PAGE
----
Knights of the Pain Table

A Camelot for Sufferers of Chronic Pain

Medieval Lesson 101 – Duellum

A Lesson for Thee

I wilcume thee to University of Camelot ( U of C) dear Knights of the Pain Table and all ye visitors to Camelot.    Take a seat and I will dispense instructions gradually,  in a manner commensurate with your power of assimilation.    On this day of Thursday, our journey will begin.    We will travel to the past to breathe new life into the present and the future.    Be not afraid,  for we will all ride together.   The purpose of the school is to learn together so that we understand this world and Camelot a little better. 

Thou art my teacher as I am yours. 

On this day we will begin with our Latin lesson.  But do not fear dear students.  Latin is merely at the root of all that we say so it is practically in our genes.  So open your books and lend me your ear.  (I mean that figuratively !)

Medieval Lesson 101     Duellum

A Duel is a prearranged combat with deadly weapons between two people following a formal procedure in the presence of seconds and traditionally fought until one party was wounded or killed, usually to settle a quarrel involving a point of honour

Duel was from the Medieval Latin Duellum, a poetical variant of Bellum (war).

Duellum was the final recourse of two sides unable to resolve an argument. (A dual between champions).  It was believed that in this solution, God would not permit the party with justice on its side to lose.  Hence, the duellum was a “judicium De”, an ordeal subject to God’s judgement.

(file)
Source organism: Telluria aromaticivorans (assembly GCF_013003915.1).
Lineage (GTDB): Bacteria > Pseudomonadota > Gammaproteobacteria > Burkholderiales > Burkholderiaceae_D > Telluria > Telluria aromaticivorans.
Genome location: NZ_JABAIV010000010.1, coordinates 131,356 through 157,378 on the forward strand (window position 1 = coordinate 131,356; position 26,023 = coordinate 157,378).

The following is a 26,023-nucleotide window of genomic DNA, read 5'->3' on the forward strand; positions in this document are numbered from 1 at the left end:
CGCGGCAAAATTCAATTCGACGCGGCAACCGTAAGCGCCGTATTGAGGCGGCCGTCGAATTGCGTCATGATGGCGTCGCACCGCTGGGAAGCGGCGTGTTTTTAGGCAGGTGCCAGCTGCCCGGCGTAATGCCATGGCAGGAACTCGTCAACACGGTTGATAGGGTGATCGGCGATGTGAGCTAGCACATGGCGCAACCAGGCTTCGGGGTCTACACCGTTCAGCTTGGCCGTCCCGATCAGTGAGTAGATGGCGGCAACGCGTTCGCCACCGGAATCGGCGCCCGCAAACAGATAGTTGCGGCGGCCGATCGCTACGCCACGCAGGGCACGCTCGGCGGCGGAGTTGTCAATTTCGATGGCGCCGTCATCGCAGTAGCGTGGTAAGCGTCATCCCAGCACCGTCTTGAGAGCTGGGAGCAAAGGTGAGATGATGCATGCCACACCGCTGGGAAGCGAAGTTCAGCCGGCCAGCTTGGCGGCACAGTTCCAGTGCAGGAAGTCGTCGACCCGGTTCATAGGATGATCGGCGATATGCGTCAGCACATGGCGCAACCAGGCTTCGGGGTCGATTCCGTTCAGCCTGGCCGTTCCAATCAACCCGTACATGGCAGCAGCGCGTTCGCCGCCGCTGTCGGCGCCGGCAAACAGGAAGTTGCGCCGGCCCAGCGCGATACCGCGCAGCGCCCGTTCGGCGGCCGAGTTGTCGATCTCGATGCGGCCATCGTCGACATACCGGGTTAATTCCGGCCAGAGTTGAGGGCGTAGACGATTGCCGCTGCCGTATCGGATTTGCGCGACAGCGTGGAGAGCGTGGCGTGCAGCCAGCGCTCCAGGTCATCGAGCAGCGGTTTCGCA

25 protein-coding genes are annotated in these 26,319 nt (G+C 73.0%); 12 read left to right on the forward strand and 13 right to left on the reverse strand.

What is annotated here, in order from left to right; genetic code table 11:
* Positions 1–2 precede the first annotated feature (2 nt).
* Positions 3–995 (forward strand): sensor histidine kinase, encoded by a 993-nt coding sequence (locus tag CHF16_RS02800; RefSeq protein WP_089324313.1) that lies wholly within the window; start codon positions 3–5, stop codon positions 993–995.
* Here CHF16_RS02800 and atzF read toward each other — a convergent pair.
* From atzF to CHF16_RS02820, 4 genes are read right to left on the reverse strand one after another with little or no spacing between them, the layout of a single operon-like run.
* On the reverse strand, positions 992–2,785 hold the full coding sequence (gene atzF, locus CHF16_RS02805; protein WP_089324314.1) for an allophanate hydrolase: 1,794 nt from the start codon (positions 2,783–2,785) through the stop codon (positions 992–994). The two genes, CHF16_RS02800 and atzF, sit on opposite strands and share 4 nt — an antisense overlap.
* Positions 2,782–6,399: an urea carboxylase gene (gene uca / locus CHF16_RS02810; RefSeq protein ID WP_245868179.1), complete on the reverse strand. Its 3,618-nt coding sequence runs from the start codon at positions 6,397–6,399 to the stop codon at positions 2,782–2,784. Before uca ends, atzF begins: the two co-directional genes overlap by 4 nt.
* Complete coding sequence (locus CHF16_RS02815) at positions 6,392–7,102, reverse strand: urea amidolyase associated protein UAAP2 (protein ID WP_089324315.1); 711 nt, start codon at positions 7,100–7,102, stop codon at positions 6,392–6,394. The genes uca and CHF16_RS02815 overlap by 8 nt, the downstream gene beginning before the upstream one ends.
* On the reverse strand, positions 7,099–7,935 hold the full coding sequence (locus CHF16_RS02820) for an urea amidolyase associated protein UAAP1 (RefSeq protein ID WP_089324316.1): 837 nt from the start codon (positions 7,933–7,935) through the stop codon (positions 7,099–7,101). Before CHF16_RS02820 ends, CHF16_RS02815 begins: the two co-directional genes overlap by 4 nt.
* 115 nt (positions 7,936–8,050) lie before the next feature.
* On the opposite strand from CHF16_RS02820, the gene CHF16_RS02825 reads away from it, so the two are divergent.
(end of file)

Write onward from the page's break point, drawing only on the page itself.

Bellum is Latin for War.

An armed contest between nations and the state of war between those who are in conflict against each other. A term which is the root of the idea of Jus Belli, the law of war.

Jus ad bellum (Latin for “Justice to War”) are a set of criteria that are consulted before engaging in war, in order to determine whether entering into war is justifiable.

To hear how to pronounce duellum click here.

This is the English translation of the poem Duellum (The Duel) by Charles Baudelaire.


Two fighters rushed together: sabres bleak 
With crimson blood-gouts lit the air above. 
That clinking swordplay was the tender squeak 
Of youth , when it’s a prey to bleating love.

The swords are splintered, like our youth, my darling,  And now it’s teeth and talons are the fashion. 
 The clash of swords is child’s play to the snarling 
Of hearts adult in ulcerated passion.

In the ravine by lynx and leopard haunted, 
Our heroes, wrestling heroes, roll undaunted. 

Rags of their skin flower red upon the gorse.

This gulf is hell, and peopled by our friends. 
Here, hellcat! Come, let’s roll without remorse 
To celebrate a feud that never ends!

Roy Campbell, Poems of Baudelaire (New York: Pantheon Books, 1952)

Click  to read the original poem Duellum

Thou art a fine student.  May we continue to ride on this road of knowledge.   

With Great Respect and Compassion,

Merlin,    Magister of U of C
Camelot and The Knights of the Pain Table
 Read  Medieval Lesson 102 –  Herberger

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